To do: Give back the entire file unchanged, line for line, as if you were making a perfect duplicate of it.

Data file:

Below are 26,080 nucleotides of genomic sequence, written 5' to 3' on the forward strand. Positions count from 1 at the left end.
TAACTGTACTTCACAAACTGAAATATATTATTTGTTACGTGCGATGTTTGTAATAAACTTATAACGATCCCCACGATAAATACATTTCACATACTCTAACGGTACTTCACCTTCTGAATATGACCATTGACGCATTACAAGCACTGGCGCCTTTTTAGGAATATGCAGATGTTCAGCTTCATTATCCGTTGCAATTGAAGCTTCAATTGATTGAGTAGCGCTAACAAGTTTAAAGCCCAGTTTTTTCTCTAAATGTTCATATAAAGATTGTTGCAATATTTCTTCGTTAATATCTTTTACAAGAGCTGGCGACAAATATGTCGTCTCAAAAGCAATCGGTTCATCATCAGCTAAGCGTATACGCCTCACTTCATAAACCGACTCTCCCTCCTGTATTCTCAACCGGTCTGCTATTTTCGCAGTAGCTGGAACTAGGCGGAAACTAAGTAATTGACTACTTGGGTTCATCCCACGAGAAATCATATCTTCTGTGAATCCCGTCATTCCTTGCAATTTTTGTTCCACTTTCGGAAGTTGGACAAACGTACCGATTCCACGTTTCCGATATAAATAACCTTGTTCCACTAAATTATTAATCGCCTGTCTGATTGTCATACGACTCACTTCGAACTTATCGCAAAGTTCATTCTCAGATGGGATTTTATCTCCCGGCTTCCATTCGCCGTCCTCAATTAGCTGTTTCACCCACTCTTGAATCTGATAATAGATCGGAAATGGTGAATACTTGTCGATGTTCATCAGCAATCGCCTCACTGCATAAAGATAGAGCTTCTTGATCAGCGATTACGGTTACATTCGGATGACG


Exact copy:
Below are 26,080 nucleotides of genomic sequence, written 5' to 3' on the forward strand. Positions count from 1 at the left end.
TAACTGTACTTCACAAACTGAAATATATTATTTGTTACGTGCGATGTTTGTAATAAACTTATAACGATCCCCACGATAAATACATTTCACATACTCTAACGGTACTTCACCTTCTGAATATGACCATTGACGCATTACAAGCACTGGCGCCTTTTTAGGAATATGCAGATGTTCAGCTTCATTATCCGTTGCAATTGAAGCTTCAATTGATTGAGTAGCGCTAACAAGTTTAAAGCCCAGTTTTTTCTCTAAATGTTCATATAAAGATTGTTGCAATATTTCTTCGTTAATATCTTTTACAAGAGCTGGCGACAAATATGTCGTCTCAAAAGCAATCGGTTCATCATCAGCTAAGCGTATACGCCTCACTTCATAAACCGACTCTCCCTCCTGTATTCTCAACCGGTCTGCTATTTTCGCAGTAGCTGGAACTAGGCGGAAACTAAGTAATTGACTACTTGGGTTCATCCCACGAGAAATCATATCTTCTGTGAATCCCGTCATTCCTTGCAATTTTTGTTCCACTTTCGGAAGTTGGACAAACGTACCGATTCCACGTTTCCGATATAAATAACCTTGTTCCACTAAATTATTAATCGCCTGTCTGATTGTCATACGACTCACTTCGAACTTATCGCAAAGTTCATTCTCAGATGGGATTTTATCTCCCGGCTTCCATTCGCCGTCCTCAATTAGCTGTTTCACCCACTCTTGAATCTGATAATAGATCGGAAATGGTGAATACTTGTCGATGTTCATCAGCAATCGCCTCACTGCATAAAGATAGAGCTTCTTGATCAGCGATTACGGTTACATTCGGATGACG